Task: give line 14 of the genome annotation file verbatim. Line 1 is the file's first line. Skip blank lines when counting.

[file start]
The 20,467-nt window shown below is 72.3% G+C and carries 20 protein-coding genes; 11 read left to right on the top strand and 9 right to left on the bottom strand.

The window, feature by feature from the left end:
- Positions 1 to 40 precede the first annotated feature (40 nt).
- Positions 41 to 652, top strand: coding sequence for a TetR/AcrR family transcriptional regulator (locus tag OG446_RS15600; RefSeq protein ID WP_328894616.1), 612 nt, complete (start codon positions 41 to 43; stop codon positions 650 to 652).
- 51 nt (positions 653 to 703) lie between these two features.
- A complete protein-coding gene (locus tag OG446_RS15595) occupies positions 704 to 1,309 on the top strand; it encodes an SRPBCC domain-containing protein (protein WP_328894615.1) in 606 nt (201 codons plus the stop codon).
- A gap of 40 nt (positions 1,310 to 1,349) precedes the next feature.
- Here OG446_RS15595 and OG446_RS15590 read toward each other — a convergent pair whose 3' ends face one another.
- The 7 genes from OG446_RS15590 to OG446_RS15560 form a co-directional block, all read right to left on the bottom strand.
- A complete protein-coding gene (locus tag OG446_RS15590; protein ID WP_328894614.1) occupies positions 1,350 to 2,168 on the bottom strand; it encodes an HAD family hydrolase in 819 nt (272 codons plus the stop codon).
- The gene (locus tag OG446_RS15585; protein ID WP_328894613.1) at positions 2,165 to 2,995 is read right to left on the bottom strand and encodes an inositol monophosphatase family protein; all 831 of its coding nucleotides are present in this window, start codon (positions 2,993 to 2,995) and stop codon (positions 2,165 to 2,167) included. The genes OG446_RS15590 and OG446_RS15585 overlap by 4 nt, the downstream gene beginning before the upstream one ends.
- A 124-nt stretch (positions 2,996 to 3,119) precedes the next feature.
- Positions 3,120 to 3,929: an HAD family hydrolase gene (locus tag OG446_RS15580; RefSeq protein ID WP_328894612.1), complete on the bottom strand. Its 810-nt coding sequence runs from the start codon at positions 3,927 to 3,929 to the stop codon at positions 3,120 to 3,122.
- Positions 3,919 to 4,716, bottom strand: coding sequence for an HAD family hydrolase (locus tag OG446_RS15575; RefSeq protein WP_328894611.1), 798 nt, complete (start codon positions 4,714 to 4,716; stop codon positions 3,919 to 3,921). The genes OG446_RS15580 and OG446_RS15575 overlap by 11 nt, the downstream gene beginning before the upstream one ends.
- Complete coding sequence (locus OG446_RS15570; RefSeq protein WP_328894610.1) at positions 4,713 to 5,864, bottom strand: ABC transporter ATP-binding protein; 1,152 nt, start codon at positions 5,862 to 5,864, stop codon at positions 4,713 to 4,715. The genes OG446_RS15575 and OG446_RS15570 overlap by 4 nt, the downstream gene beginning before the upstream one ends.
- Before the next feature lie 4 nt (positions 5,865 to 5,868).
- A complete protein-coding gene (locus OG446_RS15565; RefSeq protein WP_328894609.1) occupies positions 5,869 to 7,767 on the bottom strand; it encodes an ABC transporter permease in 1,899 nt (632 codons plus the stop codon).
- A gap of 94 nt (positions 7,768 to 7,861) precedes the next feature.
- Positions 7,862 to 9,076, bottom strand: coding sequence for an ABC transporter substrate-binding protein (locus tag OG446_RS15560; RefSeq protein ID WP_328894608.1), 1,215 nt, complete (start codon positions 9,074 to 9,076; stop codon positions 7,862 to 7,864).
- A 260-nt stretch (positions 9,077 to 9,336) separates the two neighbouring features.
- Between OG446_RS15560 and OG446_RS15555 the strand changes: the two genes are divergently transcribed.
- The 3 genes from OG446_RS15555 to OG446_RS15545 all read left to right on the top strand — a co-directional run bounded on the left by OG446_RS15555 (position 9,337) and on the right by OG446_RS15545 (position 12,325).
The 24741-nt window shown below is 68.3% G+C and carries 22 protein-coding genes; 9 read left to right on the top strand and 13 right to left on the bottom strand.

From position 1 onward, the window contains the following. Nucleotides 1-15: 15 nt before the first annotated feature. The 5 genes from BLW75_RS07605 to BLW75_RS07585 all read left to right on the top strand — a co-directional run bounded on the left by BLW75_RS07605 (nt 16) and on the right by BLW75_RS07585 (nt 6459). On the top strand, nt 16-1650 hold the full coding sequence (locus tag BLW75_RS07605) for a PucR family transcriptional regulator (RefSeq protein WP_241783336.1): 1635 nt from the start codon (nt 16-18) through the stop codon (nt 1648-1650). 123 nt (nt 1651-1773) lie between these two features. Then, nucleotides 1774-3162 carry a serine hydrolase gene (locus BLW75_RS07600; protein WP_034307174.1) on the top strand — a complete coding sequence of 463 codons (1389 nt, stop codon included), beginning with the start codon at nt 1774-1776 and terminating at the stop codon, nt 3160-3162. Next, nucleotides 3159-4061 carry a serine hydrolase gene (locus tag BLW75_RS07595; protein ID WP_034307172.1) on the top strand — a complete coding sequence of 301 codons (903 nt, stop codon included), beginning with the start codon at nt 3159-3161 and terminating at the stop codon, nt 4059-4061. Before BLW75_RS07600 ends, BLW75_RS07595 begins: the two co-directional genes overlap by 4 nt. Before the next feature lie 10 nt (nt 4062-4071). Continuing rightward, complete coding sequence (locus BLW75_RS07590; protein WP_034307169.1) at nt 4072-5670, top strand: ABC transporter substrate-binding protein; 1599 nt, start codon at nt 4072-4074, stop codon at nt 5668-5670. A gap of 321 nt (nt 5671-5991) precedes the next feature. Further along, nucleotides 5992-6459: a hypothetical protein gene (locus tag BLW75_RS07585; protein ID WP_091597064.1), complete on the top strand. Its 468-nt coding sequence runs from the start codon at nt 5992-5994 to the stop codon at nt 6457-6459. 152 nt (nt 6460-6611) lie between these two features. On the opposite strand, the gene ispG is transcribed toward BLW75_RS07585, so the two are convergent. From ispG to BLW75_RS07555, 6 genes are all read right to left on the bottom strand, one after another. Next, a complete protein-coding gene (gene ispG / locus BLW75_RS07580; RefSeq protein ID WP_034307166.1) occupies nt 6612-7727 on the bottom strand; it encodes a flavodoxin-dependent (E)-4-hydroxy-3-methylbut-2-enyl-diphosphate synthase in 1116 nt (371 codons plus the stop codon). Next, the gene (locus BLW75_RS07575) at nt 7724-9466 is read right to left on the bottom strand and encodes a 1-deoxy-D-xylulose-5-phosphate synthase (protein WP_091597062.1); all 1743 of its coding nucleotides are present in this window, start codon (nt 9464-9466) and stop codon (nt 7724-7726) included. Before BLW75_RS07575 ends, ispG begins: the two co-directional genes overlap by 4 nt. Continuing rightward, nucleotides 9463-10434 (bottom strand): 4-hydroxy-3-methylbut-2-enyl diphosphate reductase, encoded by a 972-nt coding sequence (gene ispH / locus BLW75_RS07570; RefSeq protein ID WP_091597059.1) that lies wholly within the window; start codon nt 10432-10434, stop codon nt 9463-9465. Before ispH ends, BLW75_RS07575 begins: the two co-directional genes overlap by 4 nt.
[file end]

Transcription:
- Positions 3,919 to 4,716, bottom strand: coding sequence for an HAD family hydrolase (locus tag OG446_RS15575; RefSeq protein WP_328894611.1), 798 nt, complete (start codon positions 4,714 to 4,716; stop codon positions 3,919 to 3,921). The genes OG446_RS15580 and OG446_RS15575 overlap by 11 nt, the downstream gene beginning before the upstream one ends.